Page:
While many are acquainted with the problems caused by CO¬¬2 emissions, the harmful effects of the release of nitrous oxide into the atmosphere have been far less well known. Only in recent years has the international scientific community begun to understand the scope of the threat posed by N2O emissions.
Biological fuel among the culprits
Emissions of nitrous oxide have evolved into a big problem following the boom in the production of biological fuels – considered an effective measure against global warming.
Ph.D. student Shahid Nadeem doing field work. (Photo: Peter Dörsch)
“Biological fuels are produced as an alternative fuel, intended to replace the burning of oil and gas and thereby reduce global warming. However, since the plants used in the production of biological fuels require fertiliser we cannot eliminate the emission of nitrous oxide; it is a by-product of the process,” explains Professor Lars Bakken, a group leader with the Nitrogen Group at the University of Life Sciences (UMB) in Ås, Norway.
“The end result is more or less zero gain,” he adds. “Nitrous oxide actually tips the balance in the direction of greater warming, undermining the promise of biological fuels as a means to effect cooling.”
Part of a large international environment
Thanks to the projects being carried out at UMB, Norway has become a key player in international research on nitrous oxide.
“Emissions of nitrous oxide represent a global problem, one that may become especially acute in rapidly developing countries like China. We need to pool our resources to come up with the best solutions,” says researcher Peter Dörsch, another of the Nitrogen Group’s three group leaders.
Åsa Frostegård, Peter Dörsch and Lars Bakken are the three group leaders of the UMB Nitrogen Group. leder UMB Nitrogen Group. (Photo: Håkon Sparre, UMB)
“Dynamic nitrogen research groups in the Nordic region and the rest of Europe are at the forefront of this area. Norway is working in close cooperation with Canada and the US – longtime leaders of this effort. We expect our colleagues in China to overtake us for good in about ten years,” Mr Dörsch adds.
The UMB Nitrogen Group has already established fruitful collaborative efforts with many leading universities in China.
A widespread problem in China
The Chinese authorities are very focused on securing their country’s food supply, and therefore provide subsidies for nitrogen-based fertilisers. This increases the use of nitrogen in farming and results in acidification of the soil. Cultivated fields are a direct source of nitrous oxide emissions. Moreover, a considerable amount of the nitrogen from fertiliser evaporates into ammonia, which later spills down onto surrounding forests as acid rain.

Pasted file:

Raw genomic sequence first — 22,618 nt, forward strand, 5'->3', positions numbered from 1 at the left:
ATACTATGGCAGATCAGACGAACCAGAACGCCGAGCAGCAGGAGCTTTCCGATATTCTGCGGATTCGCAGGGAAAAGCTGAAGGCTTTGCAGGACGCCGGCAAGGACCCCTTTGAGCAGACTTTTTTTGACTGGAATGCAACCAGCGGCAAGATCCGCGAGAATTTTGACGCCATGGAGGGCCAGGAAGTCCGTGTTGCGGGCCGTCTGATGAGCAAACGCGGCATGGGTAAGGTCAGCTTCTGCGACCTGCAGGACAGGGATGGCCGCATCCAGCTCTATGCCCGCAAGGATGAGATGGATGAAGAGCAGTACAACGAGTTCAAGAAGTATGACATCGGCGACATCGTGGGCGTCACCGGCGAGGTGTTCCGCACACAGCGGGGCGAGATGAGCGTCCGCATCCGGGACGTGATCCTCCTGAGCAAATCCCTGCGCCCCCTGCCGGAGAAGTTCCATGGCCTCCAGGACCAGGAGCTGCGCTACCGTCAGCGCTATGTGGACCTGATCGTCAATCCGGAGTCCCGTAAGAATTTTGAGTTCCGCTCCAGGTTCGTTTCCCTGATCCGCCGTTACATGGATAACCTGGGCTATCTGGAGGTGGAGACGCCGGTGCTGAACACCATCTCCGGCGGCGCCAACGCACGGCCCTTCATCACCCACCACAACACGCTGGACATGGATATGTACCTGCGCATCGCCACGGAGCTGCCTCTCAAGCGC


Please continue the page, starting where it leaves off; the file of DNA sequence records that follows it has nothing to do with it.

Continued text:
“The amount of nitrous oxide emissions from China is going to escalate in coming years,” states Lars Bakken.
The research group in Ås is currently engaged in a bilateral collaboration project with China. The project is funded under the Sustainable Innovation in Food and Bio-based Industries (BIONAER) programme of the Research Council of Norway.
The research clearly illustrates how relatively basic research can lead to solutions that are targeted towards specific challenges,” said Kirsti Anker Nilssen, Senior Adviser of the BIONÆR programme. (Photo: The Research Council of Norway)
Norway in the lead
“The Chinese have wonderfully talented researchers currently using the robotised incubation systems we developed here in Norway,” explains the third group leader, Åsa Frostegård.
YARA, the Norwegian world leading fertiliser producer, is also involved in the cooperation with the Chinese universities. YARA seeks to gain greater insight into how nitrous oxide is formed with an eye towards future product development.
“The sheer scale of the collaboration increases the likelihood of our success,” says Dr Joachim Lammel, Head of Product and Application R & D at YARA.
“The UMB Nitrogen Group is a first-rate example of how a small country can be perfectly capable of performing cutting-edge research at the global level. Their research also clearly illustrates how relatively basic research can lead to solutions that are targeted towards specific challenges,” said Kirsti Anker Nilssen, Senior Adviser of the BIONÆR programme.
Working with pH
The Nitrogen Group is about to publish a study of soil-acidification and the release of nitrous oxide from fields in Nepal and China. They have shown that the enzyme used by bacteria to process nitrous oxide into “harmless” nitrogen gas does not work at a low pH.
“In developing nations such as China, intensive cultivation of the soil can lead pH levels to fall. We are fairly certain that this will bump up emissions of nitrous oxide. Our study adds to the body of evidence attesting to the significance of the Earth’s acidity level on the environment, says Professor Frostegård.
“We have carried out extended tests as part of our research, experimenting with agricultural lime in China to see what the result would be,” Professor Bakken eagerly relates. At the same time, he stresses that there are even better alternatives to agricultural lime for decreasing the Earth’s pH value.
Nitrous oxide (Laughing gas) is a powerful greenhouse gas, 1 kg nitrous oxide (N2O) in the atmosphere contributes to global warming as much as 300 kg carbon dioxide (CO2).
Problems with nitrous oxide arise from agricultural activity because mineral fertiliser is necessary to boost yields.
Mineral fertiliser is produced by collecting nitrogen from the air. Use of organic fertilisers also results in emissions of nitrous oxide.
Norwegian agriculture is currently responsible for 10 per cent of Norway’s greenhouse gas emissions and approximately fifty per cent of nitrous oxide emissions.